Entertainment sites zero in on GenY
September 7, 1999
by Lessley Anderson
(IDG) -- Attracting and keeping the attention of the 16- to 22-year-olds who make up "Generation Y" is an elusive goal. Perhaps less susceptible to mainstream brands than other age groups, GenY Web surfers shop at thrift stores, listen to indie rock and saw the Blair Witch Project before you did. Chances are they find your Web site totally uncool.
Still, a lot of Net companies, especially those offering video and music programming, consider the GenY group a prime market. Forrester Research estimates 12.4 million GenY Web surfers exist. The rewards could be great for sites that can attract these kids.
"If you can build their trust, they will be your champions," says 22-year-old Travis Kalanick, VP of strategy for Scour.net, which offers a search engine for finding multimedia content online.
Here's a brief look at four content sites that think they can pass muster with Generation Y.
Spikeradio, which launched August 1, delivers multiple channels of live radio shows from DJs around the globe. Programming is seriously offbeat: A DJ in Los Angeles spins Jewish wedding songs alongside hardcore; an R&B/disco show Webcasts from Paris.
And there are interviews with guests like porn star Kim Chambers and pop singer Seal. Taboo Talk features two twentysomething women talking about sex. The edgy material has not scared off mainstream advertisers; Toyota is a charter sponsor.
A spin-off from Australian ISP Spike Networks, SpikeRadio is banking on its international flavor to give it an edge.
"We don't have that faux internationalism you see with U.S. companies," sniffs Chris O'Hanlon, SpikeRadio's founder and CEO. "We're plugged directly into what's happening in Tokyo and London."
Venice, Calif.-based Wirebreak Entertainment, launching Sept. 9, will offer a slate of quirky, short video programs aimed at 18- to 34-year-olds. Initial shows include a stand-up comic delivering news bits while completing his morning ablutions; Locker Talk, featuring girls talking about boys and sex; and Saul Good, a mostly improvisational, interactive sitcom starring a real-life Venice Beach loony.
WireBreak also relies on humor but takes a less edgy approach than Spike. The shows are safe, not deviant, but WireBreak plans to change shows based on customer feedback. The company also seeks to showcase unknown talent in an area of the site called WireBreak shorts: Users with programming submissions can see their ideas turn into minishows.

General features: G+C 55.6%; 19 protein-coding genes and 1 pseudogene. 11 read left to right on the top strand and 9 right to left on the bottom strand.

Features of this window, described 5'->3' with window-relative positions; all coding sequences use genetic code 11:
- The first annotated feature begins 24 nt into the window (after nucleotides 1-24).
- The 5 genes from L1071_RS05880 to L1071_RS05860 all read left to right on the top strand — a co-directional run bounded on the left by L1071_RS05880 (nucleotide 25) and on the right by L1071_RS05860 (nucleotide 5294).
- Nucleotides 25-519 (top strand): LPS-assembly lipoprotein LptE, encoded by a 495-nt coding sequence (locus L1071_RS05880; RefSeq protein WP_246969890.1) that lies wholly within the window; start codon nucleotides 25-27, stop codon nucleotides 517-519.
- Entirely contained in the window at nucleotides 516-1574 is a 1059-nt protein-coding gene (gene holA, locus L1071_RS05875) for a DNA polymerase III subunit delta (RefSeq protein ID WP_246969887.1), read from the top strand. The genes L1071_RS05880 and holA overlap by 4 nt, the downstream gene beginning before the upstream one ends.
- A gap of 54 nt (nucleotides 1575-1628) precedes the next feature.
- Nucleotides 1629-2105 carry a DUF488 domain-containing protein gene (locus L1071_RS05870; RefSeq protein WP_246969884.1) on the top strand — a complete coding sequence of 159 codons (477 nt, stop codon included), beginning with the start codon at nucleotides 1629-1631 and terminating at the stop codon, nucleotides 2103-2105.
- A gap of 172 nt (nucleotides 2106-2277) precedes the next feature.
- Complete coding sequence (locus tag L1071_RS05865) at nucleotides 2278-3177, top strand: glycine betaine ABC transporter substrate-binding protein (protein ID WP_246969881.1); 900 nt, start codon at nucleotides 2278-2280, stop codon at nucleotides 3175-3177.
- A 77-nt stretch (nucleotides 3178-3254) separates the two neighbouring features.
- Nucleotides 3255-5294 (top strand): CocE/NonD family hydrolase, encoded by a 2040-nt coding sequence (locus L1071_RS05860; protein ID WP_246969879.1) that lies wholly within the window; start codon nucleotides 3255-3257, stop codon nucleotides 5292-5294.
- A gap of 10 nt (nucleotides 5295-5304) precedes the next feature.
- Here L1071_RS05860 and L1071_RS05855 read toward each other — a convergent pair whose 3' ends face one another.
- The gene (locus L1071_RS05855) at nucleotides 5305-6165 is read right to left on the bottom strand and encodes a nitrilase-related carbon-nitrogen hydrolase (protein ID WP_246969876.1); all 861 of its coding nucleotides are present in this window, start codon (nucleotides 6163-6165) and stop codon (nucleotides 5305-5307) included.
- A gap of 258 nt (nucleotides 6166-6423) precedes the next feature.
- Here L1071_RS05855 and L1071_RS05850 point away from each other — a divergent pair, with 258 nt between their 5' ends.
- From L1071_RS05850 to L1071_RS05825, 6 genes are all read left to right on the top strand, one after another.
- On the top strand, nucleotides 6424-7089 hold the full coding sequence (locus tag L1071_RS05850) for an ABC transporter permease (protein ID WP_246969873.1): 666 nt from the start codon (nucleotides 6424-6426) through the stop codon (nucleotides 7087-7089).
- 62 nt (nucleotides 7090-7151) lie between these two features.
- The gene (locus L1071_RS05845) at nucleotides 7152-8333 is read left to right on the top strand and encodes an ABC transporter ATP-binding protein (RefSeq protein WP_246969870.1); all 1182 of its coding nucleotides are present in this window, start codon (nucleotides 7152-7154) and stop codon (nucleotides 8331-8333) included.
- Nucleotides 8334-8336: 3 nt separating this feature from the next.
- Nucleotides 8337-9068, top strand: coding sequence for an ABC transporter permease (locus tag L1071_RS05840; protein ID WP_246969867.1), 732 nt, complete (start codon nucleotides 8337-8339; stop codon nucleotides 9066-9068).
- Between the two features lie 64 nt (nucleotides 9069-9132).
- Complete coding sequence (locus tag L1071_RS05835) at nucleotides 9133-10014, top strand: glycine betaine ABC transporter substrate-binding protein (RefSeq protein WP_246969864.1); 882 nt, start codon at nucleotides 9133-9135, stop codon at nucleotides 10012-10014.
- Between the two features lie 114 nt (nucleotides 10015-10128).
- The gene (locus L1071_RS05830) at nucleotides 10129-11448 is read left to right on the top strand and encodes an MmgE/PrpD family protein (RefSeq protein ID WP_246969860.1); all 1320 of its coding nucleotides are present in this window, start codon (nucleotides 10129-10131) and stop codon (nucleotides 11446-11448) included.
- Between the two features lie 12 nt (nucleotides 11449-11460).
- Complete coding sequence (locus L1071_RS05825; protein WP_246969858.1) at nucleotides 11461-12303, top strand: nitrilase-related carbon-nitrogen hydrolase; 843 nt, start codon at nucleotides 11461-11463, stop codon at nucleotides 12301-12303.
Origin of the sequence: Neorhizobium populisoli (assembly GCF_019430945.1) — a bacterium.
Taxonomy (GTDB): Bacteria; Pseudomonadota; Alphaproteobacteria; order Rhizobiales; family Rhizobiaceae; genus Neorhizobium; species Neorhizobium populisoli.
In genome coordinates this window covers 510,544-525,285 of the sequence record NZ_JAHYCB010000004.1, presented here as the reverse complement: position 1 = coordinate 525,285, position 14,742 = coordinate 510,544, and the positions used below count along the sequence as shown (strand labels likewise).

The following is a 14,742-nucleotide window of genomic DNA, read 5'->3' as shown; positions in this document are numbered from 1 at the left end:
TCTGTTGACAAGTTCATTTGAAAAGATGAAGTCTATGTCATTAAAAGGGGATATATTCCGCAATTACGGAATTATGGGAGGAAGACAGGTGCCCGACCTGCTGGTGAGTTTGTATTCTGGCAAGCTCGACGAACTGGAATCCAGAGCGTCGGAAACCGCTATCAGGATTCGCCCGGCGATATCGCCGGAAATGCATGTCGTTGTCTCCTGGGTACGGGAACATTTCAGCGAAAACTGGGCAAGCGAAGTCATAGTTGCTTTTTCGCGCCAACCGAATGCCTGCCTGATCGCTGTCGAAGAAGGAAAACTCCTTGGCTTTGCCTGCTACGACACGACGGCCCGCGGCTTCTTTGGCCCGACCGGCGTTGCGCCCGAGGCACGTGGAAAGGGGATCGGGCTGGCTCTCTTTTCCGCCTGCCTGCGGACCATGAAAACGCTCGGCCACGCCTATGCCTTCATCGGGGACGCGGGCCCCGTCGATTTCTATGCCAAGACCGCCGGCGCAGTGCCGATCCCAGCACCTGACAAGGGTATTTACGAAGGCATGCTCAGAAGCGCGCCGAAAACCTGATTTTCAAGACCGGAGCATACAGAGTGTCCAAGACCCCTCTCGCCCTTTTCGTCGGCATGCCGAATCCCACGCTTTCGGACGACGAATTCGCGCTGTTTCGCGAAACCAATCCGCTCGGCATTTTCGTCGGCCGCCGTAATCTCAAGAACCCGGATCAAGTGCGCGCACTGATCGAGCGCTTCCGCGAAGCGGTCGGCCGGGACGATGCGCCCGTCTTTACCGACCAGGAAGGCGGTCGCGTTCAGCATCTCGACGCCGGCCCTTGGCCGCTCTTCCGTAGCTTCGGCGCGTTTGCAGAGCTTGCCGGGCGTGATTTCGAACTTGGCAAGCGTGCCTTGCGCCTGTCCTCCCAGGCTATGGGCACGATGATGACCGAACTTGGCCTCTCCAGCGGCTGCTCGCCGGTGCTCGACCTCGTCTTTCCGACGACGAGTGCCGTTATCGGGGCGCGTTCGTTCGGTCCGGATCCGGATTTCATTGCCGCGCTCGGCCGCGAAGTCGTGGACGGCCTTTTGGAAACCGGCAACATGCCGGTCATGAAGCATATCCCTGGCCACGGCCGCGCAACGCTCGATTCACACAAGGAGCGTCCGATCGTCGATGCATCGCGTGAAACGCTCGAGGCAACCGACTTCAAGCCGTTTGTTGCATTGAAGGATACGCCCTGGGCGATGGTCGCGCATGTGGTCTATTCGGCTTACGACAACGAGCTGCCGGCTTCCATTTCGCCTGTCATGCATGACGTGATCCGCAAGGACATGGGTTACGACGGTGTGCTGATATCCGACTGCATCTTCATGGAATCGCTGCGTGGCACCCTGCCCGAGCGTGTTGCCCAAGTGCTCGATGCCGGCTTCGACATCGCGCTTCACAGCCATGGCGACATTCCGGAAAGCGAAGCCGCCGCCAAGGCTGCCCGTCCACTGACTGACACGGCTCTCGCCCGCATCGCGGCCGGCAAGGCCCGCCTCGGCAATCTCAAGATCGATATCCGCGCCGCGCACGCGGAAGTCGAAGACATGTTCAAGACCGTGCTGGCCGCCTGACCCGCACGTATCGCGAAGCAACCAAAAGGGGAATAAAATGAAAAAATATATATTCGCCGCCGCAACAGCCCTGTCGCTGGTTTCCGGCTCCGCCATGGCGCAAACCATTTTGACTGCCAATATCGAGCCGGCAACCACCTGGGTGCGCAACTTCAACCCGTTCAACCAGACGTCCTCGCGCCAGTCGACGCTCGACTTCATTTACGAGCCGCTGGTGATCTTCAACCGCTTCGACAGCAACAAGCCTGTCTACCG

WireBreak is run by an impressive mix of traditional and Net veterans. CEO David Wertheimer headed Paramount Digital Entertainment during the studio's stint as a programmer for the Microsoft Network.
Clicking around mp3 download site Epitonic is similar to browsing in a college-town record store. Music reviews on the 6-month-old site, which mostly focus on indie rock and electronica from small labels, are written in a flavorful, sometimes overly descriptive style.
Often, they sound as if they were written in the wee hours by light-starved alternageeks nursing carafes of black coffee in some dorm room. That's not far from the truth. The staff works out of a warehouse in San Francisco – though Aaron Newton, Epitonic's 24-year-old president, insists he doesn't ingest stimulants.
Epitonic's trusted-friend style and knack for recommending underground music has won the site a devoted following, handling 500,000 MP3 downloads last month. Its GenY secret lies in grassroots marketing. The company's 12 employees stealth-paste posters and pass out fliers on their nightly jaunts.
Digital Entertainment Network, which went live in May, has served as a litmus test for how to create GenY programming online. The company's mission – to create niche programming for underserved youth communities, from Christians to punks – comes from Chief Marketing Officer Ed Winter's GenY market-research firm, U-30.
DEN is aggressively seeking attention from the 10 percent to 20 percent of GenY that Winter calls the "golden eyeballs": the kind of opinion leaders who discovered extreme sports. He hires field scouts in urban centers, searching for kids in record stores and cybercafes to give DEN "the barometer" on what's hot.
The Web reaches out to Gen Y
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